Objective. - The 12 members of the human melanoma antigen-encoding (MAGE) gene family encode tumor-specific peptide antigens. Some antigens coded by the MAGE genes are potentially useful for cancer-specific immunotherapy. However, little information on the expression of these genes in human colon carcinomas is available. We investigated the expression of 10 of the 12 genes in human colon tissue. Design. - Eighty pairs of tumor and normal tissue samples from the human colon were studied by means of reverse transcription-polymerase chain reaction. Results. - None of the genes was expressed in the 80 control samples of normal tissue. On the other hand, expression was recognized in tumor samples, ranging from 5% of samples for MAGE-6 to 44% for MAGE-8. Seventy of the 80 tumor samples (88%) expressed at least 1 of the 10 MAGE genes. The frequency of liver metastasis was significantly higher in cases with tumor samples that expressed MAGE-3 than in those that did not express this gene. This tendency was not observed for other members of the MAGE gene family. No significant differences were observed in the other clinicopathologic factors between any MAGE-positive and -negative tumor cases. Conclusions. - The MAGE genes were exclusively expressed in carcinoma tissues and not in normal tissues of the colon. The finding that nearly 90% of tumors expressed at least one MAGE gene indicates the possible clinical use of this gene for both immunotherapy and molecular diagnosis.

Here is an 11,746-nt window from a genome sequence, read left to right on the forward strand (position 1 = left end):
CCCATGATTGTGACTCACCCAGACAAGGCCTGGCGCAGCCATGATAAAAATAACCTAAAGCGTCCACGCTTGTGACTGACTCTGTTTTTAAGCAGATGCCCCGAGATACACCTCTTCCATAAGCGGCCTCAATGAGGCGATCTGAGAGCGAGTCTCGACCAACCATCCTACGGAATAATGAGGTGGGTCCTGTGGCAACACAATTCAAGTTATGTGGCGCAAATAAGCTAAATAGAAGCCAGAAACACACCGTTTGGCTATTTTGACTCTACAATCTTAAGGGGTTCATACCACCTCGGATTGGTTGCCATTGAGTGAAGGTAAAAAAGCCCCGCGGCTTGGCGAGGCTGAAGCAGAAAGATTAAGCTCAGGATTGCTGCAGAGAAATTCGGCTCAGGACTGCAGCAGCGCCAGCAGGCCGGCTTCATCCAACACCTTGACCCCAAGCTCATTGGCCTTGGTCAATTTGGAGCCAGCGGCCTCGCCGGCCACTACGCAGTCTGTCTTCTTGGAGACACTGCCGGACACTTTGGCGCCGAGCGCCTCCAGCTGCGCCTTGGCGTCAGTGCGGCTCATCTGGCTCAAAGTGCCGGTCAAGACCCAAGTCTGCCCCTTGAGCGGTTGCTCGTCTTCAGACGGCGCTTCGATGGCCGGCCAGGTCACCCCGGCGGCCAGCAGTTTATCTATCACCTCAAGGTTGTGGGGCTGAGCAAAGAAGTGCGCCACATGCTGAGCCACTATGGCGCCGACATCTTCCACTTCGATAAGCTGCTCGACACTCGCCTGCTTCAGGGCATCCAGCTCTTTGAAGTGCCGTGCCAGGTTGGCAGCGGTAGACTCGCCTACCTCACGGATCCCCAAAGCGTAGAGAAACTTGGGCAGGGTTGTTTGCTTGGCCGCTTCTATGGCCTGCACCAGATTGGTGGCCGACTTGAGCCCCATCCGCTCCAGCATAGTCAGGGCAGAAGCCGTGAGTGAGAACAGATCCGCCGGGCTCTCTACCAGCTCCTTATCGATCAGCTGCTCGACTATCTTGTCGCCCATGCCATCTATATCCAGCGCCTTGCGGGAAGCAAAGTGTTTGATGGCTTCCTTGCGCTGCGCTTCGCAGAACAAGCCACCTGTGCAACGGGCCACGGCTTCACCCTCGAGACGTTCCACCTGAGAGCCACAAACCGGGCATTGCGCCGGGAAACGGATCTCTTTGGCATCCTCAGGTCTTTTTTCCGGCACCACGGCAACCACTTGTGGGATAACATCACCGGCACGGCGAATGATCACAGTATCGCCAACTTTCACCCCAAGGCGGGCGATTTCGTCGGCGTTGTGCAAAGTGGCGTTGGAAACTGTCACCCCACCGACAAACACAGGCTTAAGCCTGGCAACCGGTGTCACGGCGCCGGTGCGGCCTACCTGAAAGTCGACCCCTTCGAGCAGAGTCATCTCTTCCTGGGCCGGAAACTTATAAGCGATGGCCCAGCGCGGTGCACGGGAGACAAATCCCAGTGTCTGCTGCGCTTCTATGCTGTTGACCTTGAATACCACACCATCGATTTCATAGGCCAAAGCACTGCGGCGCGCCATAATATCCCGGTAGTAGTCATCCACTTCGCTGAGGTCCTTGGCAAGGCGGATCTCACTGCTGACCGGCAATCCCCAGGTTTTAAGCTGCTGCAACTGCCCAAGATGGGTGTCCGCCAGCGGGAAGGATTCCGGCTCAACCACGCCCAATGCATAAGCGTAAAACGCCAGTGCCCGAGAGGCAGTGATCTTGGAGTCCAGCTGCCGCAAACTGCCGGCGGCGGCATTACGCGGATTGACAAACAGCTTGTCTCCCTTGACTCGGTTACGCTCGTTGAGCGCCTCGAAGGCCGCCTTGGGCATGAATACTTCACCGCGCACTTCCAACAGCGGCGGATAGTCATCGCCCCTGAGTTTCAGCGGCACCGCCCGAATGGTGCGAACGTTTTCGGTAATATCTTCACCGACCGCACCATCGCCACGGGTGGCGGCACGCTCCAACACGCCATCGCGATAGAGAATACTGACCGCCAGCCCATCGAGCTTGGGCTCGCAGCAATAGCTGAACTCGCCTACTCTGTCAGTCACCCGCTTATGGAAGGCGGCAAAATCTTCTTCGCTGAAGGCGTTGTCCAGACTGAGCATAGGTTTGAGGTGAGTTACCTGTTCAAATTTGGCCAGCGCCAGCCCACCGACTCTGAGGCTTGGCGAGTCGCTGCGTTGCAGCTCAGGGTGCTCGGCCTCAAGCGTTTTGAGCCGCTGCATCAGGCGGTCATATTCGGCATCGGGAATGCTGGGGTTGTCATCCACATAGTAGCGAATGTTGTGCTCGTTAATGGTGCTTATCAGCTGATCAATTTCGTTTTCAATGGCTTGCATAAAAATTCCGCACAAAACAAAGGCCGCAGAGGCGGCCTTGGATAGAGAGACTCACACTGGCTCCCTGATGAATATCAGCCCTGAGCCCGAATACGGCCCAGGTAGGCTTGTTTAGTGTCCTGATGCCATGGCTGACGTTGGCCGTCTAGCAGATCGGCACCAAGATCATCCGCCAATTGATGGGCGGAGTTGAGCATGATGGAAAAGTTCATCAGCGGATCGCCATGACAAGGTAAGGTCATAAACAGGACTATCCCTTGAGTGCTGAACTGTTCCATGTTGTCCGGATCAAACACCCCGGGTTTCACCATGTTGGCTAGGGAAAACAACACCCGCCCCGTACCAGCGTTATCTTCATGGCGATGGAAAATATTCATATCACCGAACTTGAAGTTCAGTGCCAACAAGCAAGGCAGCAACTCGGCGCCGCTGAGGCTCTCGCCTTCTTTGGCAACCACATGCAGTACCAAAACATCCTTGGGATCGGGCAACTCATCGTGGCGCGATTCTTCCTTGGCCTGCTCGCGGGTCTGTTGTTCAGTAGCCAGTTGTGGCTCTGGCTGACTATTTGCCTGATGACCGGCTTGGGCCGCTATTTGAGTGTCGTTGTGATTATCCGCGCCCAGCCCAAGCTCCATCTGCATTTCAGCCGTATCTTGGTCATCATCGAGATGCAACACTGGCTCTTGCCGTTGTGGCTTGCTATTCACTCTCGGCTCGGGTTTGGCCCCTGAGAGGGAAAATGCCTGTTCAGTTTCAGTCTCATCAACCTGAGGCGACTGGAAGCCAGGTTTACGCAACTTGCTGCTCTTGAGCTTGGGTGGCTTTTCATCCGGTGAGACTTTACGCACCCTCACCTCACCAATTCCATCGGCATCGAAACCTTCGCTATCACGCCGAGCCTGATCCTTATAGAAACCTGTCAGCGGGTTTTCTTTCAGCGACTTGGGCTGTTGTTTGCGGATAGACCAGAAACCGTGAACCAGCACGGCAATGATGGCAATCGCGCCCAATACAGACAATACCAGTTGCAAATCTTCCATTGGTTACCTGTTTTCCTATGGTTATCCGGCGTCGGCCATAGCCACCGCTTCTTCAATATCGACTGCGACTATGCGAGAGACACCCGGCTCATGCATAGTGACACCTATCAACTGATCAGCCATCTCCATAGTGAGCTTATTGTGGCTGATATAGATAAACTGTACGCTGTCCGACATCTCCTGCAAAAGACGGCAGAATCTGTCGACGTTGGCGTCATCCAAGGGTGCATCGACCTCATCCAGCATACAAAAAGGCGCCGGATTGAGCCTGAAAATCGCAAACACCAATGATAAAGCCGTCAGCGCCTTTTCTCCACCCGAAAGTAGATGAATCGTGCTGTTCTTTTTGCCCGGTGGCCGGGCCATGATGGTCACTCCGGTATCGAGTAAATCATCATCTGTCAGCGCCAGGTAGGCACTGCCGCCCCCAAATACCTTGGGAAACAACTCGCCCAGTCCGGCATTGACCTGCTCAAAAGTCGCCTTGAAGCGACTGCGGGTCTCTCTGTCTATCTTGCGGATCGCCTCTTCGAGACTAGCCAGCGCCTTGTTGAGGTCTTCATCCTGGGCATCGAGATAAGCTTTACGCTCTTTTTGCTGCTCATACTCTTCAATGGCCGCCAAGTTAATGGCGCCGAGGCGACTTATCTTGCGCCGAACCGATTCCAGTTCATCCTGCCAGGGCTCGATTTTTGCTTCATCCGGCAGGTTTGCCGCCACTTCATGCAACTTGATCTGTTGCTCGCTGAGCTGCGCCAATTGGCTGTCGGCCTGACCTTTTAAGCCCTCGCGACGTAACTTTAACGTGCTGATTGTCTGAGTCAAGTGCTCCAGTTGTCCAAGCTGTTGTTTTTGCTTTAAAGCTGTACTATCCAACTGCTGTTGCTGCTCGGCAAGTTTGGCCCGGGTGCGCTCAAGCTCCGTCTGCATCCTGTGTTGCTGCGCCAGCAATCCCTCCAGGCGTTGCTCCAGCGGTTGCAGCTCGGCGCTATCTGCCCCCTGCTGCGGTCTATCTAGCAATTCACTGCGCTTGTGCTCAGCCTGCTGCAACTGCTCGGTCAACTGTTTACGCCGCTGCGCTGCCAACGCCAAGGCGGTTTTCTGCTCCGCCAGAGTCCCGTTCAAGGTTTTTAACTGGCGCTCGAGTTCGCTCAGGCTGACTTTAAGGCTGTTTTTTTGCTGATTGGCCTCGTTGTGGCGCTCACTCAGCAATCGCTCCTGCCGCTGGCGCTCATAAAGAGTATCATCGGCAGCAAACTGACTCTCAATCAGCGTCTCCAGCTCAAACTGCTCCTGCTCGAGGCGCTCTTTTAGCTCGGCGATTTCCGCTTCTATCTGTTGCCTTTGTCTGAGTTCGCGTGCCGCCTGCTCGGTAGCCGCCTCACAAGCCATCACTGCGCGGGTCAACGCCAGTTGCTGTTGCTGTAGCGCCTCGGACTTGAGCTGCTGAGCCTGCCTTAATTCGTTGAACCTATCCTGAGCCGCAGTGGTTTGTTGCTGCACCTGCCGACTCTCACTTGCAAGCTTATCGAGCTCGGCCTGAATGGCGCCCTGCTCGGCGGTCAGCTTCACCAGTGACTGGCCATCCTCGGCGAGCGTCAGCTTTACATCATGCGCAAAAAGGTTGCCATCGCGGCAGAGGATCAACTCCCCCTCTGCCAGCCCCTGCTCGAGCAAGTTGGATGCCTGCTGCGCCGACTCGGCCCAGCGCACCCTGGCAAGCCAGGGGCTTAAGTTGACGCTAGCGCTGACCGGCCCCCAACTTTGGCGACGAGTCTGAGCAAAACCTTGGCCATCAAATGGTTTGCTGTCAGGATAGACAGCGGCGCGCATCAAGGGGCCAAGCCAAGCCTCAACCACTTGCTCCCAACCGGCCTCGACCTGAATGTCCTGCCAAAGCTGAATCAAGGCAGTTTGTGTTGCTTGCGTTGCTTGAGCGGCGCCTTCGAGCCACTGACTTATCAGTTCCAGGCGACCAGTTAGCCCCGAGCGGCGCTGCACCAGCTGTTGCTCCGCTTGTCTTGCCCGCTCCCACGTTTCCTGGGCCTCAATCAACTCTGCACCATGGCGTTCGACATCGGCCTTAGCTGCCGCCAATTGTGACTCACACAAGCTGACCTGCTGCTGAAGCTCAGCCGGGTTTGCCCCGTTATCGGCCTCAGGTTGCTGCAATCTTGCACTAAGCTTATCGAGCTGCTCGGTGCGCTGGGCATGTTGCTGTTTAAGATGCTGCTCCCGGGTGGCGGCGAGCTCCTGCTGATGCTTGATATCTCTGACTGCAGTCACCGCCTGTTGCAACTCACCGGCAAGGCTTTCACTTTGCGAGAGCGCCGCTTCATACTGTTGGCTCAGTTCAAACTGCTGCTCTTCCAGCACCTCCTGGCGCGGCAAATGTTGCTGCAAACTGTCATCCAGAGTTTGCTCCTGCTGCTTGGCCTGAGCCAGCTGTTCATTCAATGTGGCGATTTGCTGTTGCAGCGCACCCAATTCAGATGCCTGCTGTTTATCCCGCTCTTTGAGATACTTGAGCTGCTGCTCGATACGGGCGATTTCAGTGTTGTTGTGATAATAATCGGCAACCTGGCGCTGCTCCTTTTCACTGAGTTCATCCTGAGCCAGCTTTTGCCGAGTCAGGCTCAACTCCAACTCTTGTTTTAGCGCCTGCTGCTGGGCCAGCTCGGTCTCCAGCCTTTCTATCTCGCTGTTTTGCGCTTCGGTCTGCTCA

|Number of pages||4|
|Journal||Archives of Pathology and Laboratory Medicine|
|Publication status||Published - Jun 1998|
All Science Journal Classification (ASJC) codes
- Pathology and Forensic Medicine
- Medical Laboratory Technology